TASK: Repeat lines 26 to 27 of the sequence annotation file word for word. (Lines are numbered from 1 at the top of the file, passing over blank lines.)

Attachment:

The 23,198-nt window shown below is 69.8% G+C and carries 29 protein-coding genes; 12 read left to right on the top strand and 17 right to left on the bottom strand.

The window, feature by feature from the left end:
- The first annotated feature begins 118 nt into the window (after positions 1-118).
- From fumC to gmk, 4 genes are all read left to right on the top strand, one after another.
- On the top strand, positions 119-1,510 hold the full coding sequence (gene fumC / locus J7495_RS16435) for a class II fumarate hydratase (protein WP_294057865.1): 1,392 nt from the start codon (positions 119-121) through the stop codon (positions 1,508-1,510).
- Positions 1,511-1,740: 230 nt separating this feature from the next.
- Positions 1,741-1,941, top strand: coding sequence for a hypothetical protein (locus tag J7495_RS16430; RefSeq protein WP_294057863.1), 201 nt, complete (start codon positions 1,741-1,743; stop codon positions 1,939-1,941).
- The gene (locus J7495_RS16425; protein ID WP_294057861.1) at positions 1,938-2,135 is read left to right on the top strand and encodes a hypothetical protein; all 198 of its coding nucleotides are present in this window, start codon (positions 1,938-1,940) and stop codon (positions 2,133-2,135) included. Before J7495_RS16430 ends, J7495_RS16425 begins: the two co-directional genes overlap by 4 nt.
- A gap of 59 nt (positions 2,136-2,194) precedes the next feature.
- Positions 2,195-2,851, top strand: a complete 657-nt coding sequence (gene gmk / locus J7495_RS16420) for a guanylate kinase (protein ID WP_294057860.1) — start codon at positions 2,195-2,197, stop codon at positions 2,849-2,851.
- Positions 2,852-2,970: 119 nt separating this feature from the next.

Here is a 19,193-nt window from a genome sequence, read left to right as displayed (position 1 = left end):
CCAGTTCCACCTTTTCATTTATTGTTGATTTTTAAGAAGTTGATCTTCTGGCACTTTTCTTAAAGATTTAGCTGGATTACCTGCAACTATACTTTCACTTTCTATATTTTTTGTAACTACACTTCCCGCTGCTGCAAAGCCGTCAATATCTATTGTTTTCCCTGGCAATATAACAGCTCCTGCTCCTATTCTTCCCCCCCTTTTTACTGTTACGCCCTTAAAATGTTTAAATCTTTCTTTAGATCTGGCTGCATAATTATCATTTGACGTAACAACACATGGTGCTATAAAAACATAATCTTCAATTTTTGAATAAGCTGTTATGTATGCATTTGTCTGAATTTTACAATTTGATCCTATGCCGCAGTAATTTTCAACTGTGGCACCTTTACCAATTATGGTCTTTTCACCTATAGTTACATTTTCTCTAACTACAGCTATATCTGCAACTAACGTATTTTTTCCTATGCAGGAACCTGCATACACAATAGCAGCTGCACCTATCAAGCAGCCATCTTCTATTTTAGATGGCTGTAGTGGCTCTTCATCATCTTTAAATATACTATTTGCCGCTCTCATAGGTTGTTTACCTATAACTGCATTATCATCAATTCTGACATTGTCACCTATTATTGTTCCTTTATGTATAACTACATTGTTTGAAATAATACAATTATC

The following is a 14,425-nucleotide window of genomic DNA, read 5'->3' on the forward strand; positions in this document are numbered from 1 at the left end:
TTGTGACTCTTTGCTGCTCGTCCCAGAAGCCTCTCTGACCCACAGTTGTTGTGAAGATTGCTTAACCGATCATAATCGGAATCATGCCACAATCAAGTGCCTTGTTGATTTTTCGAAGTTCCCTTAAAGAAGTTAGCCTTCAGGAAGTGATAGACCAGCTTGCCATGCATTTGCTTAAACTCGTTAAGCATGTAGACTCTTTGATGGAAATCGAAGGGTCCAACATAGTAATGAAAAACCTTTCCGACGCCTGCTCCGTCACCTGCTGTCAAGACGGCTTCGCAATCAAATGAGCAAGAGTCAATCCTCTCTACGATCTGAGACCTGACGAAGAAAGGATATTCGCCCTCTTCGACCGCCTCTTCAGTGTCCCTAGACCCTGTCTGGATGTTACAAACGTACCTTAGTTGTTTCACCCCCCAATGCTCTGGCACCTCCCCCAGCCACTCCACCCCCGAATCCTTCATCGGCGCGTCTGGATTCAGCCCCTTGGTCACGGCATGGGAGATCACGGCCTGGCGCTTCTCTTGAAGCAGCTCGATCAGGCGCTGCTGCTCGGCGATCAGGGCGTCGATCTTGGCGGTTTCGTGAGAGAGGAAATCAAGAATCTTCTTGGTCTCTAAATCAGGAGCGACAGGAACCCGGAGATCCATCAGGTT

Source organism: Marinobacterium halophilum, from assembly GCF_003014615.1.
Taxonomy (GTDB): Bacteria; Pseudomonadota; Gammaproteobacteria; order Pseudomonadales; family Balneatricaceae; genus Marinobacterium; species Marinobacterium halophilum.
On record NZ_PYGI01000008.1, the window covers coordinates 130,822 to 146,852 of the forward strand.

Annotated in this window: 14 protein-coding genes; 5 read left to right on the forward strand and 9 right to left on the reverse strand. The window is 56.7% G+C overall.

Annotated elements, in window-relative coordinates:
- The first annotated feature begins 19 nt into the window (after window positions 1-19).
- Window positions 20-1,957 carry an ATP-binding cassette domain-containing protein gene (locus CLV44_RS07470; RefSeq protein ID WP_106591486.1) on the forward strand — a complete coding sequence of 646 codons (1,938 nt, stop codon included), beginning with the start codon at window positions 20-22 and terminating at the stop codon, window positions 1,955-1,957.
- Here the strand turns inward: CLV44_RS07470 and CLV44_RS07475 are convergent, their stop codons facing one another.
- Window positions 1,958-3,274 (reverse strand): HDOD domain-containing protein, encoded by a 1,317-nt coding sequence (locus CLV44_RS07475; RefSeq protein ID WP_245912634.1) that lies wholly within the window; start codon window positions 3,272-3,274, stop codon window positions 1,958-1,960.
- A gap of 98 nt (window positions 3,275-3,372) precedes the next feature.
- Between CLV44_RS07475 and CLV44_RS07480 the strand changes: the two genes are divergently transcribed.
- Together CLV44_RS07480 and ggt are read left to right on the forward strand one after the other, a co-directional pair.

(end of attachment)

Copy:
- Between CLV44_RS07475 and CLV44_RS07480 the strand changes: the two genes are divergently transcribed.
- Together CLV44_RS07480 and ggt are read left to right on the forward strand one after the other, a co-directional pair.